Over vacation (remember vacation? How far away it seems!), I spent some time reading Learning to Choose, Choosing to Learn by Mike Anderson. In the section titled “Teaching Honest Self-Assessment,” the author offers some suggestions for ways to help students improve their skills with self-assessment. One that spoke to me was “[c]oach students individually” (pg. 66), a practice I try to incorporate into my practice as much as possible. Although it is not the only place/time I try to coach, a lot of the coaching begins when I am checking homework at the start of class.
We all enjoy positive attention in our lives; it’s a way to connect with others. However, making time for providing that feedback to our students in our daily school lives is tough. When we establish class routines where students are directly responsible for managing their own learning for chunks of the class, it helps us to find that time. When I call each student to my desk each day to talk to me about their homework, it takes time, but I believe it is time well spent. First, it’s face-time with me and a chance to skim student work briefly. I might not be able to address the content concerns I see, but I can note them for later (and tell the student that I have seen and want to follow up with them, that I want to give them more of my time to meet their needs). I can also let them know that I will be addressing this concern with a group in class, there by reducing the sense of “everyone else understands this except me.”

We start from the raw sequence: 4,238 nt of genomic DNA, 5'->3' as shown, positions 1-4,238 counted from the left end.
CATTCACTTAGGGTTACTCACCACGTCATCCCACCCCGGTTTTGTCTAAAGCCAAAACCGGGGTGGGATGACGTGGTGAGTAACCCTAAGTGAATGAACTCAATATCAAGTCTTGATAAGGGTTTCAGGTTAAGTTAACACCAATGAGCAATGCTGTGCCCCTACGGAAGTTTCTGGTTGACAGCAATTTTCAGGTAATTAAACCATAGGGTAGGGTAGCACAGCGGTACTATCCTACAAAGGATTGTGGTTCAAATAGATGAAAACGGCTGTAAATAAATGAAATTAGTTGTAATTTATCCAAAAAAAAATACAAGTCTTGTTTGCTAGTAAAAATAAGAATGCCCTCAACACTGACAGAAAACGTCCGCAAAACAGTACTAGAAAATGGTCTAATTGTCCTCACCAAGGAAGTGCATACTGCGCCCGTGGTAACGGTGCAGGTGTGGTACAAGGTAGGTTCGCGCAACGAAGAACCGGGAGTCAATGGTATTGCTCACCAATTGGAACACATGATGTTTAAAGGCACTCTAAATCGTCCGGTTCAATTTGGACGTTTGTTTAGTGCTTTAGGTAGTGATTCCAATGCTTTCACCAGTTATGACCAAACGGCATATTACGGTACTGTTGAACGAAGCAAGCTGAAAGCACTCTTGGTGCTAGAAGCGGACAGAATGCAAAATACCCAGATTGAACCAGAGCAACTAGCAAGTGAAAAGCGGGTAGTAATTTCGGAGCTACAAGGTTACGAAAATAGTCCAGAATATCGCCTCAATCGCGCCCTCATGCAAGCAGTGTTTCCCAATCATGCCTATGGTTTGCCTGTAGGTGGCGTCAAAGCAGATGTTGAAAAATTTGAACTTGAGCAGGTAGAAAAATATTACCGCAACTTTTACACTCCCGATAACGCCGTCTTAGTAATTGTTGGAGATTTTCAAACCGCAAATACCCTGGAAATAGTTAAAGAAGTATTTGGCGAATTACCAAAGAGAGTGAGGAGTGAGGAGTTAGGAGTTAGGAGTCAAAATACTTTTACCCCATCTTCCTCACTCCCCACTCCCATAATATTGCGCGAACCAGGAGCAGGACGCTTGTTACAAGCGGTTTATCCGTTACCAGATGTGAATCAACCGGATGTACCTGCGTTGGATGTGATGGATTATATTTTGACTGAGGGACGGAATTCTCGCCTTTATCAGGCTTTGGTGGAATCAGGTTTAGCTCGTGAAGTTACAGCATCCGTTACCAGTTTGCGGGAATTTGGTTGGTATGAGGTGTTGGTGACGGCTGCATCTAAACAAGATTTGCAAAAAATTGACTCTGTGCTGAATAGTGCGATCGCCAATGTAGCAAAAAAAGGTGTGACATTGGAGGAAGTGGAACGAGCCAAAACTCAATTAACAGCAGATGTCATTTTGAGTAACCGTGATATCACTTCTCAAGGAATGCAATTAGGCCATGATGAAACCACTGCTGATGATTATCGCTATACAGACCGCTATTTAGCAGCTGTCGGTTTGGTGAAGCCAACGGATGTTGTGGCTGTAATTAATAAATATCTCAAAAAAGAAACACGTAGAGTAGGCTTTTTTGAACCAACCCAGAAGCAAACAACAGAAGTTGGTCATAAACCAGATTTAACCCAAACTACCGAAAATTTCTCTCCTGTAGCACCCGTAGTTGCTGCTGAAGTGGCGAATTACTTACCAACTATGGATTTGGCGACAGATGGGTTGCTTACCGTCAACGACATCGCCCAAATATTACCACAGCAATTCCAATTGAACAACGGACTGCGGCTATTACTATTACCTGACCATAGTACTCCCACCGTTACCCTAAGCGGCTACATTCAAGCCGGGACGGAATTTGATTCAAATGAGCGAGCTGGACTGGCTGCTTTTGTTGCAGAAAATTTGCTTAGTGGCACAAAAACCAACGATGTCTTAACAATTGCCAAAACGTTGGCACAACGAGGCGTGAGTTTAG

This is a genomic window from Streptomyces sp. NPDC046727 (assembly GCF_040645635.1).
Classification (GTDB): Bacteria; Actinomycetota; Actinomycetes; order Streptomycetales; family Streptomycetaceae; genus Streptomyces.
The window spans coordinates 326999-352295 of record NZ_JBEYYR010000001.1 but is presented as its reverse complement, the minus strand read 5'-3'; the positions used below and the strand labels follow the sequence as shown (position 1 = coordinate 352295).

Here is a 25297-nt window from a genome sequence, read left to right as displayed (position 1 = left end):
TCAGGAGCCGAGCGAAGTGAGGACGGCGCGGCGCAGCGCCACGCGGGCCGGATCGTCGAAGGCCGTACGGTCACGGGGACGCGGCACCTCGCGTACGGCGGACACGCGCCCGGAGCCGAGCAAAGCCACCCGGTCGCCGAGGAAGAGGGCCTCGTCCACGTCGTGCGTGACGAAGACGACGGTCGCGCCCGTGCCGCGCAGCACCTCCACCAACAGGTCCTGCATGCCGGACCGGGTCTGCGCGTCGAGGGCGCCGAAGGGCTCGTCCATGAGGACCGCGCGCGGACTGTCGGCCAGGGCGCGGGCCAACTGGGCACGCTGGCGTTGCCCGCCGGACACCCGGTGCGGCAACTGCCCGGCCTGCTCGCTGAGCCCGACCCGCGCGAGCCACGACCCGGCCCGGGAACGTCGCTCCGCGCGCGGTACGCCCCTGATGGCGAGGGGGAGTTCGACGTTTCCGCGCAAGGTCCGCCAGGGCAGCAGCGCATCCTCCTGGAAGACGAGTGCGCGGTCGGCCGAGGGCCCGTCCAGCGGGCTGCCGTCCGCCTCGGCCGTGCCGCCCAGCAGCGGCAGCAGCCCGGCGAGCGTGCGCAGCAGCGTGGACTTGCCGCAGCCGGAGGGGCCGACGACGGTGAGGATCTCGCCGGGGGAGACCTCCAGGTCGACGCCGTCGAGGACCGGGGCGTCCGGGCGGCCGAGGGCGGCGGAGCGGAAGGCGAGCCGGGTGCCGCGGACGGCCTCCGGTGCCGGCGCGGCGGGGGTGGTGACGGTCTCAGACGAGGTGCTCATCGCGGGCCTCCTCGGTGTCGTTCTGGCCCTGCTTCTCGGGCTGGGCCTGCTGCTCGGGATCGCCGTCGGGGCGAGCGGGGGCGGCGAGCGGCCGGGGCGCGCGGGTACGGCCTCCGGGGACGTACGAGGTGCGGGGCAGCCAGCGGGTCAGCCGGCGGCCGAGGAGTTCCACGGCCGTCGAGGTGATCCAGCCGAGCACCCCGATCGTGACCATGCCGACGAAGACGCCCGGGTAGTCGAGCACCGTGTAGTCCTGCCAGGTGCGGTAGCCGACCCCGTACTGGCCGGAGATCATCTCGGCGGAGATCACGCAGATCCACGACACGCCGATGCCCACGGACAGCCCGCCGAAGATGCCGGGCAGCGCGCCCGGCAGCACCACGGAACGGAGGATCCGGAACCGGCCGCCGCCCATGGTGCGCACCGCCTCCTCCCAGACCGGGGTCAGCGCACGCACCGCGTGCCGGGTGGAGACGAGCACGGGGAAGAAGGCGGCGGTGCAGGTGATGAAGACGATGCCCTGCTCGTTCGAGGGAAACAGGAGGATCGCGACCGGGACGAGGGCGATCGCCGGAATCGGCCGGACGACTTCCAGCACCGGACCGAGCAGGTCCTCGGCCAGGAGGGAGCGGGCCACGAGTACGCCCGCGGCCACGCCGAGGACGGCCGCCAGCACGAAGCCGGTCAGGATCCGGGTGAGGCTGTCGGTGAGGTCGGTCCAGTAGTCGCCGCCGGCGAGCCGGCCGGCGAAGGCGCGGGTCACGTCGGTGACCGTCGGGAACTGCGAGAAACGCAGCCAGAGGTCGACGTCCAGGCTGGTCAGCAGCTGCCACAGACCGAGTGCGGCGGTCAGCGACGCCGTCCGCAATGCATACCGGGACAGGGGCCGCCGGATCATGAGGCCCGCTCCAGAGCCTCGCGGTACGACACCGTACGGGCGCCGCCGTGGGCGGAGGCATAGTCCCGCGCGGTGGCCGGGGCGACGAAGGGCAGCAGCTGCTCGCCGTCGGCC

Second, I can directly address individual trends I see, such as a lack of homework completion multiple nights in a row. Because I have built in the time to interface with each student, I can quickly discuss some solutions. Does the student want to come and do work during Flex Block and get it checked off before he/she leaves the room? Does the student need an alternative way of turning in the work, such as sending me a picture in email of the completed work, because she/he is doing it, but it’s not making it to school (which is different than not doing it at all)? Does the student need to consider trying different types of homework to increase engagement? Is this a longer-term trend or is this a blip on the radar, which can indicate concerns at home that might be worth exploring further with support adults in the school?
One person who observed my class last year suggested that I might consider having students report on their homework to me via a Google Form the night before, as a way of cutting down on the time it takes to meet with students. I have shifted the focus of my practice more since then, putting the burden of self-starting more on the students (another recommendation from the same observation) and reducing teacher-led, full-class instruction, but even before I made those changes, I knew I didn’t want to lose my homework checkin time with the students. It feels like a small practice, but, for me, checking homework is a chance to have time face-to-face with my kids and to strengthen the academic and personal relationships that lead to a stronger working environment.